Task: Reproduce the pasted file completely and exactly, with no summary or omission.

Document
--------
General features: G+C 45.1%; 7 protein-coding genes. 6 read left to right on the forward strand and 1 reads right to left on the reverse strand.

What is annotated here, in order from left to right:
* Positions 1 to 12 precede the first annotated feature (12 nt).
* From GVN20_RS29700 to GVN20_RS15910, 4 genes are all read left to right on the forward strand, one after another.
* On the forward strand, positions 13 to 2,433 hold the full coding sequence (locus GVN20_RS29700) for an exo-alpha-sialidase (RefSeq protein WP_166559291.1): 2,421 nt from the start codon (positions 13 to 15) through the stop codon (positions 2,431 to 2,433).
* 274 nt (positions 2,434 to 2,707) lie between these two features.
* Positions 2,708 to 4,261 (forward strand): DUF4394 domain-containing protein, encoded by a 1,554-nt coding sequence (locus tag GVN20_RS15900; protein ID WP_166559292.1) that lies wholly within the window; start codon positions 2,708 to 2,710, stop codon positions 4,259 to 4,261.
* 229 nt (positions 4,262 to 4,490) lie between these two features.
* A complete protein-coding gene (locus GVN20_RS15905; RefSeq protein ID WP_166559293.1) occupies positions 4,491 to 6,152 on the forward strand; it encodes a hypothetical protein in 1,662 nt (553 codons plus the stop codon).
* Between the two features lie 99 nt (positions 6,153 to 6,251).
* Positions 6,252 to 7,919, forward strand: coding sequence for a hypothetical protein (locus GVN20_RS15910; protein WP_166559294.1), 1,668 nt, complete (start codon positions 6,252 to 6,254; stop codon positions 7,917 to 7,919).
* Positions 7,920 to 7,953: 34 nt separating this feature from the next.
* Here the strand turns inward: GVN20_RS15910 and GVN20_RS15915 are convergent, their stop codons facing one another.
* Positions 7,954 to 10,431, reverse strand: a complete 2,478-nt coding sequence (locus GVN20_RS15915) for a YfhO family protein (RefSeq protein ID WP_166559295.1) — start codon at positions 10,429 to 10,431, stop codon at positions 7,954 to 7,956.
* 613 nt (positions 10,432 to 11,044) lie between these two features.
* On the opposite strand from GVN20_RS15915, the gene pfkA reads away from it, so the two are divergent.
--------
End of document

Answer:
General features: G+C 45.1%; 7 protein-coding genes. 6 read left to right on the forward strand and 1 reads right to left on the reverse strand.

What is annotated here, in order from left to right:
* Positions 1 to 12 precede the first annotated feature (12 nt).
* From GVN20_RS29700 to GVN20_RS15910, 4 genes are all read left to right on the forward strand, one after another.
* On the forward strand, positions 13 to 2,433 hold the full coding sequence (locus GVN20_RS29700) for an exo-alpha-sialidase (RefSeq protein WP_166559291.1): 2,421 nt from the start codon (positions 13 to 15) through the stop codon (positions 2,431 to 2,433).
* 274 nt (positions 2,434 to 2,707) lie between these two features.
* Positions 2,708 to 4,261 (forward strand): DUF4394 domain-containing protein, encoded by a 1,554-nt coding sequence (locus tag GVN20_RS15900; protein ID WP_166559292.1) that lies wholly within the window; start codon positions 2,708 to 2,710, stop codon positions 4,259 to 4,261.
* 229 nt (positions 4,262 to 4,490) lie between these two features.
* A complete protein-coding gene (locus GVN20_RS15905; RefSeq protein ID WP_166559293.1) occupies positions 4,491 to 6,152 on the forward strand; it encodes a hypothetical protein in 1,662 nt (553 codons plus the stop codon).
* Between the two features lie 99 nt (positions 6,153 to 6,251).
* Positions 6,252 to 7,919, forward strand: coding sequence for a hypothetical protein (locus GVN20_RS15910; protein WP_166559294.1), 1,668 nt, complete (start codon positions 6,252 to 6,254; stop codon positions 7,917 to 7,919).
* Positions 7,920 to 7,953: 34 nt separating this feature from the next.
* Here the strand turns inward: GVN20_RS15910 and GVN20_RS15915 are convergent, their stop codons facing one another.
* Positions 7,954 to 10,431, reverse strand: a complete 2,478-nt coding sequence (locus GVN20_RS15915) for a YfhO family protein (RefSeq protein ID WP_166559295.1) — start codon at positions 10,429 to 10,431, stop codon at positions 7,954 to 7,956.
* 613 nt (positions 10,432 to 11,044) lie between these two features.
* On the opposite strand from GVN20_RS15915, the gene pfkA reads away from it, so the two are divergent.